In particular, at the earlier issue where the judge compares this case to another case in his list, he says that there is a huge difficulty about considering family members who are natives of or resident in Poland. He then says this:
"If you do not like it, there is always the Court of Appeal. Good luck."
Statements of that sort indicate that he has formed a concluded view and that the only way of revisiting that issue is to go to this court.
 Again, later in the passage in which the judge has engaged in submissions from the advocate for the child, he is plain:
"The children's guardian must not think that the panaceatic remedy will be the unimpeachable grandparents from Poland."
"If it is not safe in this country, it would not be safe in Poland."
He then concludes that by saying:
"There we are."
 Finally, the passage in which the judge indicates that he regards the process as being a game of chess rather than a game of draughts with the court having to "think several moves ahead". That again, to my mind, although less clearly, is the judge indicating that he is looking at the end game, as it were, and looking at the prospects of ever contemplating a placement in Poland.
 Ms Heaton for the local authority accepts that if the judge had ruled out the option of placement with grandparents, whether be they be in England or Poland, at this early stage of the process, he would have been in error and the intervention by the judge at that stage would not be supportable. I agree that it would be a fundamental error for a judge to give such a very firm conclusion at this early stage, as it was, of the process.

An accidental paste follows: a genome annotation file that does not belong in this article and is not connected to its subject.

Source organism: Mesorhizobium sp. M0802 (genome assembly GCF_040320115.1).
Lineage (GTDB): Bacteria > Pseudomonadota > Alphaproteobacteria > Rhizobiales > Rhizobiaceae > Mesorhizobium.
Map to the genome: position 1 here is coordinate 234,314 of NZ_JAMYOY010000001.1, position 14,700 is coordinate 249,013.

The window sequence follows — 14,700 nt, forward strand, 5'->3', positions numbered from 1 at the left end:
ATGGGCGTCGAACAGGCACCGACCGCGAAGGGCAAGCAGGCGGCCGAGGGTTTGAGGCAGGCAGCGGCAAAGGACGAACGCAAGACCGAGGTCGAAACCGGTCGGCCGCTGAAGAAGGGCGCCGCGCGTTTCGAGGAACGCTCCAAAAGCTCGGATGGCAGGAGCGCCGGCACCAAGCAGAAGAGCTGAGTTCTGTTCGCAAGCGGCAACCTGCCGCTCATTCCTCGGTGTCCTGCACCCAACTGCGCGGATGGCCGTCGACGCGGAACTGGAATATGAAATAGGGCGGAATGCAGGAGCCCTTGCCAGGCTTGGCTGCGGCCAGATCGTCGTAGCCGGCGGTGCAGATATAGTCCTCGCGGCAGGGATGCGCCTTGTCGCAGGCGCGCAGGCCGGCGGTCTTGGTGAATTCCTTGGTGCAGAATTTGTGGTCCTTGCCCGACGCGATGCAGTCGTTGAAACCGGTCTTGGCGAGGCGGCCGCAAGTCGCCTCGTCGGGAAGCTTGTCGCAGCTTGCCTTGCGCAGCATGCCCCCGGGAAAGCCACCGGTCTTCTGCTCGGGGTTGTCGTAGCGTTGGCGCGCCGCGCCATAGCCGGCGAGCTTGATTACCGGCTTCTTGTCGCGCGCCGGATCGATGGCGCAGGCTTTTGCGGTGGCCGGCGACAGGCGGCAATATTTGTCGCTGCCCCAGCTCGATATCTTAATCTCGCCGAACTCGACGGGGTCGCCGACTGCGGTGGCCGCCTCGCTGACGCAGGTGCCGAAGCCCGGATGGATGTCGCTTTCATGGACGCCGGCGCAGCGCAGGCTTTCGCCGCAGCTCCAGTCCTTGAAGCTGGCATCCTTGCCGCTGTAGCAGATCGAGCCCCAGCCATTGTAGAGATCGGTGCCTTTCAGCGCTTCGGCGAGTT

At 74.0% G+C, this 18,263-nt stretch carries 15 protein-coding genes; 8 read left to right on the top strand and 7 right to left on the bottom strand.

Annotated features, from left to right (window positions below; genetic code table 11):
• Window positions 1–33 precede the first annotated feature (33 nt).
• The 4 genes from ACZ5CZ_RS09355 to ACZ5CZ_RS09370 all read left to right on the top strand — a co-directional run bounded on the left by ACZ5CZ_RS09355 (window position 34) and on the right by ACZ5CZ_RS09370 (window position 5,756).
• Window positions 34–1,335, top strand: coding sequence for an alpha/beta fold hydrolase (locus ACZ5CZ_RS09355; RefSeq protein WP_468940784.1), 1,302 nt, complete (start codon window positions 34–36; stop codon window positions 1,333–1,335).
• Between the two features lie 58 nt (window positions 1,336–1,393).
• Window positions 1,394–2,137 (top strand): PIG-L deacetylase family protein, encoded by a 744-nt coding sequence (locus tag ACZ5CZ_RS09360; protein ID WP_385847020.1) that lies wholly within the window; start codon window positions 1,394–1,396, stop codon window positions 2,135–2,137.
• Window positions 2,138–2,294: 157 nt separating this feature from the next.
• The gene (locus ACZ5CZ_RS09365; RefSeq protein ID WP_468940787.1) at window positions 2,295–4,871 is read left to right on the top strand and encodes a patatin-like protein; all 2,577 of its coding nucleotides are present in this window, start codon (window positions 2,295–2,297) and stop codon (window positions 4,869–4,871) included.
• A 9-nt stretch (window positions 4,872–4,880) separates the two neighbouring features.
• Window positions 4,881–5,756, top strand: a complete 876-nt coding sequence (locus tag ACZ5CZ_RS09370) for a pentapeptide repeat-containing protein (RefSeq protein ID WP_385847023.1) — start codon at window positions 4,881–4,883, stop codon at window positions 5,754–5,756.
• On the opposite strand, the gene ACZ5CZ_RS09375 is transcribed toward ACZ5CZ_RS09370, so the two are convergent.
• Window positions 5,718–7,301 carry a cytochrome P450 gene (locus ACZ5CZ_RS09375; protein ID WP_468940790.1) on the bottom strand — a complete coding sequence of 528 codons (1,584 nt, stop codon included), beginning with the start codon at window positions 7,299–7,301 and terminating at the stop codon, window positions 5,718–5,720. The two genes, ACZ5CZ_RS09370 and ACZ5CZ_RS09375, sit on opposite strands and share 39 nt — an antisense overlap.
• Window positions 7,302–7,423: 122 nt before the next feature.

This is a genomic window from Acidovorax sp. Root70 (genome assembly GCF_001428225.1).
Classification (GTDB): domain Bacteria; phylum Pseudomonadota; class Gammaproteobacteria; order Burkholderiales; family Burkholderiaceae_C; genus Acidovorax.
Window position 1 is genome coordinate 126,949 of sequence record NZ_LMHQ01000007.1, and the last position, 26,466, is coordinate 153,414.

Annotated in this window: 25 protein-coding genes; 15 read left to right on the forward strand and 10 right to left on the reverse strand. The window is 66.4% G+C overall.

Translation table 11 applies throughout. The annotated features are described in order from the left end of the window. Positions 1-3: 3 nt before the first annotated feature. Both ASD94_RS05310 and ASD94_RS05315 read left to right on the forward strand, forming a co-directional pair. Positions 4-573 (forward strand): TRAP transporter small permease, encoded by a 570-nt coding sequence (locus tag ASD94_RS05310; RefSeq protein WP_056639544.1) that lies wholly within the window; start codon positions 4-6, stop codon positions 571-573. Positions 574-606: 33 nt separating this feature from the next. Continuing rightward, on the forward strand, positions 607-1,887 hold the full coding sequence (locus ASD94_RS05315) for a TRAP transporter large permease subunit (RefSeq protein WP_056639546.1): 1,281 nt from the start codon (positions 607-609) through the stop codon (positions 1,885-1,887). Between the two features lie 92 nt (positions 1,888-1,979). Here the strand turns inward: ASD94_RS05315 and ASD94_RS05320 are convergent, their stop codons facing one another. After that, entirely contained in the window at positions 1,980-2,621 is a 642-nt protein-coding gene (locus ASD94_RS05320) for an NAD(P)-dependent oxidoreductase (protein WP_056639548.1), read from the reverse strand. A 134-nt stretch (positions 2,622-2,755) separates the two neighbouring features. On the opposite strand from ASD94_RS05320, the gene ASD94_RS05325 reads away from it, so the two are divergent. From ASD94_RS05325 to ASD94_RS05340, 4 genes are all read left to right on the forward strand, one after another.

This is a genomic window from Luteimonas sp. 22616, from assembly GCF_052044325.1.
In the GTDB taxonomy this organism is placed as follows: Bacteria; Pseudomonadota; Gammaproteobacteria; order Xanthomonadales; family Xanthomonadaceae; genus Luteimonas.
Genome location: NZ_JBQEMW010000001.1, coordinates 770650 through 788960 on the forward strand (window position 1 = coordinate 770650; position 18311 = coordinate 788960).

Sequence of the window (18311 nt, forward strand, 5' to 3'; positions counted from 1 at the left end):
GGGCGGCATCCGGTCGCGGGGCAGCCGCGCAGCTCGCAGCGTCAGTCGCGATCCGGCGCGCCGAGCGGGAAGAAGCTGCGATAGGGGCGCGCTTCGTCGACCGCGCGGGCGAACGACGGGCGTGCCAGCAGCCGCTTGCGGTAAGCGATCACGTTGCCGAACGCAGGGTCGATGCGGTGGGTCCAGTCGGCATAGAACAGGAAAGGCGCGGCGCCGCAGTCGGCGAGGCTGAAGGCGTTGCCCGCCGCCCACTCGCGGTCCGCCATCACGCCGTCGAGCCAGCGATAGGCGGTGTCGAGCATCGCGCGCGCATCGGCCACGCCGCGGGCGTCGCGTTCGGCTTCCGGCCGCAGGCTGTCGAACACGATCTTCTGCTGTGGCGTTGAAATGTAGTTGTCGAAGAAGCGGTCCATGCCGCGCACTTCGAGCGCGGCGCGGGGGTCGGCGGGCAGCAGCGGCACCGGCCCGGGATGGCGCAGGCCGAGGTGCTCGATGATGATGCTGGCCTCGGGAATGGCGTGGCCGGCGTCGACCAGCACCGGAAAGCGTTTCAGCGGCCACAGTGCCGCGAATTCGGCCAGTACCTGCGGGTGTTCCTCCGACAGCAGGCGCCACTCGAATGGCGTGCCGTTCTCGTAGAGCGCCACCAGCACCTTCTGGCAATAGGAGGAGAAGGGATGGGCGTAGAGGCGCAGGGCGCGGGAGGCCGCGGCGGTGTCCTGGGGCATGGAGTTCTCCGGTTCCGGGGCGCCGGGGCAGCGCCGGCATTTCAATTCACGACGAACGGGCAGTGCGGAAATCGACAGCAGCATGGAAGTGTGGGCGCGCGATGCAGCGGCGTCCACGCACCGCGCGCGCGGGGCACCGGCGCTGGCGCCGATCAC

Ms Heaton makes the attractive submission that this was a misunderstanding. She relies upon a number of factors in making that submission. First of all, she says on instructions that the social workers never understood the judge to be ruling Poland out. Secondly, the order itself on that day, as I have already described, indicates that the local authority will be meeting the grandmothers when and if they come over to Warrington during the course of August and September. Thirdly, they wrote to the grandmothers to try and engage them in the process in October. Fourthly, without any limitation, each of the orders of the court both before this hearing and subsequently, records that the family should be putting forward anybody that they wish to have considered as alternative carers and that if the judge had ruled Poland out, then the order would reflect it.